Identifying Specific Animals From Their Skull

You can identify specific types of animals just by looking at their skull, although medical researchers use medical scanning machines to detect similarities. 

If the skull you found is just about the size of the thumbnail of an adult, it’s more likely that it belongs to a shrew or a mouse.

cow skull

The size of the skull can provide information about animal type. One bigger than two clinched fists could be a cow, horse or other larger animal.

Rats and moles have skulls about the size of the index finger.

Skulls of rabbits and squirrels would have the length of a thumb.

If you find skulls about the size of two clenched fists, you might be holding the skull of either a fox or a badger. 

If you found a skull bigger in size than the combined size of your two clenched fists, then you might have found the skull of a horse, cow, deer, or sheep.



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Hedgehog Skull

Hedgehogs usually have a row of sharp teeth that are all very similar to each other.

Skulls of hedgehogs are also often found with the spine still intact and connected to the skull.



Rodent Skulls

You can identify rodent skulls by looking at their teeth. They typically have a pair of incisors which can be found in both their upper and lower jaws.

There would also be a gap between the incisors and their cheek teeth. They usually have flat and grinding teeth in their cheeks.

On the other hand, you can distinguish a squirrel skull from the skull of a rat by snout size. A squirrel would have a broader snout than that of a rat.




Mole Skull

Moles typically have a very elongated skull. The length of a mole skull would be about 30 mm. You would find tiny incisors in both jaws. There are usually no gaps behind the incisors.

The other teeth that you’ll find in moles are typically small and pointed. These are usually tightly packed. 



Weasel Skull

Weasels typically have long and flat skulls. A weasel skull which can pass through the average wedding ring.

The skulls of their males are usually larger than those of their females across their various species. Their sizes increase gradually from the stoat, mink, polecat, pine marten, and then the otter skull.

The otter skull would typically have a size of about 10 cm in length.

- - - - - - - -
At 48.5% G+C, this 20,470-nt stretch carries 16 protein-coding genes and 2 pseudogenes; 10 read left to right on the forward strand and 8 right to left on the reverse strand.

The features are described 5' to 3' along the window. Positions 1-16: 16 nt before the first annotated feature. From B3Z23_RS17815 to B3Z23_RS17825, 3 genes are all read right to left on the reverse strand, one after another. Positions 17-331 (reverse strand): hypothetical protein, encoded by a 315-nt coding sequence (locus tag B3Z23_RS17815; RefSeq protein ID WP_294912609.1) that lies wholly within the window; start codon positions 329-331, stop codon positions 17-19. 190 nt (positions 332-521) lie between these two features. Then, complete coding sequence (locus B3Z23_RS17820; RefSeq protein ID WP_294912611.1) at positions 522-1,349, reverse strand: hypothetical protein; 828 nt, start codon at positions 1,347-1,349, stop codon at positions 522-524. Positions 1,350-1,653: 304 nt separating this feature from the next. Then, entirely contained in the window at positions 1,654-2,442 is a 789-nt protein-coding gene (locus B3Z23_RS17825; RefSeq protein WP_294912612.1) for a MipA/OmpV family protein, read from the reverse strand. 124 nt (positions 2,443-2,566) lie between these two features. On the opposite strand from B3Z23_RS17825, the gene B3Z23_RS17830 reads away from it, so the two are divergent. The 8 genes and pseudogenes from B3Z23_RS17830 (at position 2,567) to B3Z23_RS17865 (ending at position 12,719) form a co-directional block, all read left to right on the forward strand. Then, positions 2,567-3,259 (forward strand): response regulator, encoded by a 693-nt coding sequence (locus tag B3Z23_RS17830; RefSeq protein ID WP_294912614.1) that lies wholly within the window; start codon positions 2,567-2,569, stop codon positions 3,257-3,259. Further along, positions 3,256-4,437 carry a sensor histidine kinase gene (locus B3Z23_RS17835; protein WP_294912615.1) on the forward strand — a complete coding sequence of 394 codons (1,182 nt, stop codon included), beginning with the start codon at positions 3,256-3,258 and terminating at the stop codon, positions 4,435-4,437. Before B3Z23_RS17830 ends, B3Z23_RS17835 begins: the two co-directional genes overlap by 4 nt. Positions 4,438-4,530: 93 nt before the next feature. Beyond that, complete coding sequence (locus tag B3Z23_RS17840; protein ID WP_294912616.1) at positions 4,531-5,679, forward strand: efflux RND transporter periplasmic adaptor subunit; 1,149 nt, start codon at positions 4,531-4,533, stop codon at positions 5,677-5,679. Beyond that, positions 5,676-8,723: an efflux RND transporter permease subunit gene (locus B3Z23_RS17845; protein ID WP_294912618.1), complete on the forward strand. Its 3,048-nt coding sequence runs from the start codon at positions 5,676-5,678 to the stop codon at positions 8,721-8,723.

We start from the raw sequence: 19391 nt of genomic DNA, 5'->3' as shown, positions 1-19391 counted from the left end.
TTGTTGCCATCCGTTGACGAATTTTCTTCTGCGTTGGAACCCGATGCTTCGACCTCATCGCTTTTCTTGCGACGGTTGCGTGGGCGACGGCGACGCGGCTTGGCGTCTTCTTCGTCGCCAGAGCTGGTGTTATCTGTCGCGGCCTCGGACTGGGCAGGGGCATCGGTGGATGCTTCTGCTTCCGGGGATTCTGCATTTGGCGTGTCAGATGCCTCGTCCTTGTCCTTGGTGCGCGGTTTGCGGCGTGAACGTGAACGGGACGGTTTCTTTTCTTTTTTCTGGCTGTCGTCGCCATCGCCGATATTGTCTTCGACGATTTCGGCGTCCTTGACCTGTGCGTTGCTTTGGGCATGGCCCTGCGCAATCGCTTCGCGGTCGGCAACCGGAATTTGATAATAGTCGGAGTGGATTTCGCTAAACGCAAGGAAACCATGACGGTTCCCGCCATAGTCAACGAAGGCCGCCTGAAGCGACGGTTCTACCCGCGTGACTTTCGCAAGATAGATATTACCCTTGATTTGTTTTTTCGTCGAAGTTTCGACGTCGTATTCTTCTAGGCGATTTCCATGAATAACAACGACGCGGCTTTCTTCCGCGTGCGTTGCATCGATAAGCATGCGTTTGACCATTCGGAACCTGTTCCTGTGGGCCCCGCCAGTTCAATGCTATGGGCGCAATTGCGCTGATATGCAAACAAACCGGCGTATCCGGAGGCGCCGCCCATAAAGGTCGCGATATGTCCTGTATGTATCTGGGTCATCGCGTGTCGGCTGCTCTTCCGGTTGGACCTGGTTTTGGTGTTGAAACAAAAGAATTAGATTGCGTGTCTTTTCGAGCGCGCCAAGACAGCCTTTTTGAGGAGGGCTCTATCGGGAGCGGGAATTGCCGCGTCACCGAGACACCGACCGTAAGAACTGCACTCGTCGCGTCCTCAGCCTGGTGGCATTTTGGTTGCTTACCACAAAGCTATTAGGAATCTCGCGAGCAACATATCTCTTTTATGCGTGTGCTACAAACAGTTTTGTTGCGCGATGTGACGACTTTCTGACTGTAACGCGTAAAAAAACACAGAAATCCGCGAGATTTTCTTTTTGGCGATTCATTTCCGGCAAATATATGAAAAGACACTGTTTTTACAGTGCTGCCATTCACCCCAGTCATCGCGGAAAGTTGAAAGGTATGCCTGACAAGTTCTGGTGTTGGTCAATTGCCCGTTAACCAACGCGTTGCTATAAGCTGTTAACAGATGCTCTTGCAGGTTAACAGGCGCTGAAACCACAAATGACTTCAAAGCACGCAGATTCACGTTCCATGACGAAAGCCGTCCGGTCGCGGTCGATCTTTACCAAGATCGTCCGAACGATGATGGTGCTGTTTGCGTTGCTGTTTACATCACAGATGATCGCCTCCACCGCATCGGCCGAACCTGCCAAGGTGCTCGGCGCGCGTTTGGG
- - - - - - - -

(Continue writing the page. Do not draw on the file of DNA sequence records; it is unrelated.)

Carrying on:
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Hare and Rabbit Skull

You can distinguish a rabbit or hare skull from a rodent. Skulls of rabbits and hares typically have a second pair of small incisors. These smaller incisors are usually located in the upper jaws and behind the larger pair of incisors. 

a rabbit skull

Rabbit and hare skulls have prominent incisors, and often a second set as well.

It’s typical for both rabbits and bones to have prominently parallel cheekbones. You would also see something on their cheek teeth that look like blunt oval surfaces.

Hare skulls can also be distinguished from rabbit skulls because they’re usually larger than the latter. Hare skulls also have wide nasal passages.



How To Clean An Animal Skull

If you would like to clean the skulls you found, here are some suggestions on how you can do it:

  • Leave the skulls outside your house. Put them under a flowerpot. Leave just enough gap under the flower pot for beetles to be able to crawl into the insides of the skull.
  • You can whiten the skull by washing and wiping it with hydrogen peroxide. You don’t have to use bleach. It’s better to dilute the hydrogen peroxide a couple of times.
  • You can also lightly boil the skull in a pot containing water with a bit of sodium perborate. The liquid will act as a bleaching solution and clean up the skull nicely.

You can find more information on how to identify specific animal skulls at Boneyard Beetle Works or other similar sites.

ehd cwd dead head deer skull

You never know what you’ll find when hunting, camping or hiking. So, hopefully these tips will give you some clues! (photo credit: Brad Alan).

Conclusion

Skulls have very specific characteristics which can tell you a lot about the kind of animal they are. You’ll know by looking at certain features of the skull whether it was a predator or a prey, whether it walked upright or crawled on four legs, and whether it was a carnivore, herbivore, or omnivore. 

So, next time you come across an animal skull while hiking or camping in the woods, do a little investigating and you could learn a whole lot more about what animal it once belonged to!

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Hot And Light! | The Best Stoves for Backpacking

Backpacking is one of the most unique ways to experience the outdoors. By accessing some of the world’s remote areas, you can certainly experience unforgettable moments outdoors.

However, backpacking is tough and requires a fair bit of knowledge and gear.

One of those important pieces of gear is… a stove.

There are many camping stoves for backpacking on the market, and you need one that is reliable and of high quality. After all, these directly affect whether you can eat hot food on the trail or not.

So, let’s take a look at best camp stoves for backpacking!

MSR PocketRocket

MSR pocketrocket backpacking stove

The PocketRocket stove from MSR is compact, structurally sound and efficient.

We will kick off the list with one of the most common backpacking stoves on the market… the MSR PocketRocket.

If you walk up to any campsite on the trail, there is a good chance they are cooking with the PocketRocket or a similar MSR model.

This is because the PocketRocket is efficient, versatile and easy to use.

As compared to other backpacking stoves of this size, this one comes in near the top. The PocketRocket is pretty compact, and has decent structure to keep the pot stable.


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It’s an overall steady camping stove and has good marks on about every subset you can apply to it.